The ordering of the alphabet is also completely arbitrary, and this should change. It should reflect the physical characteristics of sound production. This would also make dictionary searches much easier, as one wouldn't have to guess at the start of the spelling of a word, but could go right onto the actual sound produced.
Using the ipa. The question becomes; where should be get the new symbols from? In this we essentially have three choices: We can go to other alphabets that have a common heritage with ours; meaning Greek, ethiopian and cyrillic, or even runes;(2) make new ones based on current research on readability (often done for dyslexic people, but applicable to everyone.), or we can go to the International Phonetic Alphabet; and I think this is the most sensible option. If we do this, we hitch a ride on an already established system, which is already international. This would then help us to learn foreign languages who adopt the same standard. Frankly, taking globalisation into account, I think it's the obvious choice.
The invention of writing novel writing systems seems to have been a uniquely end of last century effort, with many interesting contributions, such as Shavian - a phonetic, rather alien looking script invented by George Bernard Shaw - and curiously "Deseret", developed at the (now) university of Utah. These efforts failed, I believe, because they sought to create a new novel and comprehensive scripts - which would be very hard to implement. There was one man, however, who sought to reform the english language through a much subtler inclusion of just a few letters, and that man was Benjamin Franklin. Franklin excluded c, j, w, x and y - meaning that they could be replaced by other letters, and introduced for new ones, digraphs of th, dh (this -> dhis), ng and sh. His most influential letter was to be the ligature of ng, which became the ŋ, which was adopted into the IPA. His original article is available to read on open library, and I recommend a read. Especially entertaining are the "letters" at the end written in this new manner. It is quite legible, although somewhat difficult at first.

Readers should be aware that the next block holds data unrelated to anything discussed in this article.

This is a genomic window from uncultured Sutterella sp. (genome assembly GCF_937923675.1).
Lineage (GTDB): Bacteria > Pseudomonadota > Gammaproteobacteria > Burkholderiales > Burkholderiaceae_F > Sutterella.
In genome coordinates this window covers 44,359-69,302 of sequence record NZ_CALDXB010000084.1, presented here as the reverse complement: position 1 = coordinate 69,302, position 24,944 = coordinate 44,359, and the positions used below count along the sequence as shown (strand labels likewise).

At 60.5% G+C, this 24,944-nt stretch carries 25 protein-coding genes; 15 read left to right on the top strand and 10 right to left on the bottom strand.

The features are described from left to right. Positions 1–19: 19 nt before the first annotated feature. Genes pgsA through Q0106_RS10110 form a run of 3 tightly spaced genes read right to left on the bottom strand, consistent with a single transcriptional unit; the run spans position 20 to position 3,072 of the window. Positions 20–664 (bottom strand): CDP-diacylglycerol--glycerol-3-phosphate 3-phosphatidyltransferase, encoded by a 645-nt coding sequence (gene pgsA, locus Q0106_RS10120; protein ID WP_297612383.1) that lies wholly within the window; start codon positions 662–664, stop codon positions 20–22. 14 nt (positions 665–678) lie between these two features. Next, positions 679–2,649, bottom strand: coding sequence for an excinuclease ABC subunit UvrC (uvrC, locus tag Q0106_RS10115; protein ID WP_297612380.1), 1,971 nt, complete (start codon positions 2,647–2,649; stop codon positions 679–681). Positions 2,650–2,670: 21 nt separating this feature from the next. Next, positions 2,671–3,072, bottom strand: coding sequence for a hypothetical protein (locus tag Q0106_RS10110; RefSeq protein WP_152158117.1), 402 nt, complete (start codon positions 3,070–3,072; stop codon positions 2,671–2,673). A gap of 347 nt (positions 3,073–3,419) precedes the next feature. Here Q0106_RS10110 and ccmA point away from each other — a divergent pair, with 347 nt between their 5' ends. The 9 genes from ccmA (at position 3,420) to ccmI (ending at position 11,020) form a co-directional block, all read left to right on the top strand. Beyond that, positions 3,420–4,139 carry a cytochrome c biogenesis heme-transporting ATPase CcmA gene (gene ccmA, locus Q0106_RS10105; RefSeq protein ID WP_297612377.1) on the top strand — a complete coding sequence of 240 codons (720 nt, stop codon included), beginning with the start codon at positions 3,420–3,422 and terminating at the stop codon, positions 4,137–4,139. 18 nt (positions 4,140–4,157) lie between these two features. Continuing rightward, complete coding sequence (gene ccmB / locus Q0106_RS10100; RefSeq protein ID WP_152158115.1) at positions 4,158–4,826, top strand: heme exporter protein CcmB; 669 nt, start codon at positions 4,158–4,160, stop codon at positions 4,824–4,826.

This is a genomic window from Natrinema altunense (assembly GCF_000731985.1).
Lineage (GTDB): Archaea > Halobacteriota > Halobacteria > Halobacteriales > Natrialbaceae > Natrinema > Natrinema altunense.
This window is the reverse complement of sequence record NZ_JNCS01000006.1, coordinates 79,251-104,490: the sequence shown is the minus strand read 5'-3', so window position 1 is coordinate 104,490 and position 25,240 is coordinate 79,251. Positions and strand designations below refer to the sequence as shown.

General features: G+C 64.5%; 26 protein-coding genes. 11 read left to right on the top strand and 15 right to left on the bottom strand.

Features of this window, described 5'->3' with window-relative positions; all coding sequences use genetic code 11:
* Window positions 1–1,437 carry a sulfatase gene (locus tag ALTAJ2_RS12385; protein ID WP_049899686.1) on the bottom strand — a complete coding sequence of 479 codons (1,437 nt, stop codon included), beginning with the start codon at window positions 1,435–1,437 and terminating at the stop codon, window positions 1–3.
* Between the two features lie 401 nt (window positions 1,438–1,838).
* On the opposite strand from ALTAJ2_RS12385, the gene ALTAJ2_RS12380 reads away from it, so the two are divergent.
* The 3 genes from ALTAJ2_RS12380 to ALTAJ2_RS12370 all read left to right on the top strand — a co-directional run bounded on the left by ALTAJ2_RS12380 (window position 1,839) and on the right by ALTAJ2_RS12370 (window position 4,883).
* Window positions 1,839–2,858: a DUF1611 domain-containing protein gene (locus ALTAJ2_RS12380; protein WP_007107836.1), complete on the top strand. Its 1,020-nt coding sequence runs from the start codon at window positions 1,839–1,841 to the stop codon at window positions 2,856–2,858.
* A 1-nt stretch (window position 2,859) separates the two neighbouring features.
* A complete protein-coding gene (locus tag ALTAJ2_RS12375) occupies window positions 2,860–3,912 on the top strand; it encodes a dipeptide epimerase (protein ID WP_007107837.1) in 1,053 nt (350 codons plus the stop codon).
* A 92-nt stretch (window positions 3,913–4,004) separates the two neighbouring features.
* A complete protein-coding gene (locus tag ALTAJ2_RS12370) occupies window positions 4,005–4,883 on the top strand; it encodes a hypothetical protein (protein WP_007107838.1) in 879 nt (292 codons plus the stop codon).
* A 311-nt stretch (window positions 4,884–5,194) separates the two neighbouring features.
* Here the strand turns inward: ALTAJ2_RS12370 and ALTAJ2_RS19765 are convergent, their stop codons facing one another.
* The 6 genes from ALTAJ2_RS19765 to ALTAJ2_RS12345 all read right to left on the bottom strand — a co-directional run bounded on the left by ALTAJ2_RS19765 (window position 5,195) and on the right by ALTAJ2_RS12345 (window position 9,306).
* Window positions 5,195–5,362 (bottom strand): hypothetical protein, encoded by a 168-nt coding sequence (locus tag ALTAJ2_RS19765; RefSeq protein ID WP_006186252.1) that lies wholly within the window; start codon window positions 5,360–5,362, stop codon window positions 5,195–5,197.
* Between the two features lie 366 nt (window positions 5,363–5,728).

There are ways and there are ways. As a radicalist I'd say that Franklin didn't go far enough, as a realist I'd say that it was too much too fast. At any rate, adult efficiency overcame philosophical curiosity, and old Benjamin didn't make much headway. But he did allow us to dream, and to be critical. Why do we need capital letters? They are only double forms letter forms, and have little use. At least, let us get rid of them in the beginning of sentences, which is already marked by a period. Or, if we are to use it, let us mark something useful, like sentence subjects, or better, sentence head (that word which determines grammatical structure.) In this fever dream, I'd also like to do a revision of our diacritical marks. Though double consonants should go away, (they give entirely the wrong picture of what's going on; what really happens is that a vowel is elongated or shortened; which we rightfully call "stressed."), instead to be replaced by a flat accent, as in the japanese ö. And I'd also teach that words stand for concepts, and that, generally, a sentence should end at the end of the proposition.... but, I think I'm running ahead of myself. You see, it is easy to dream. Bernard Shaw dreamed, and Franklin too - but their contributions to orthography are all but forgotten.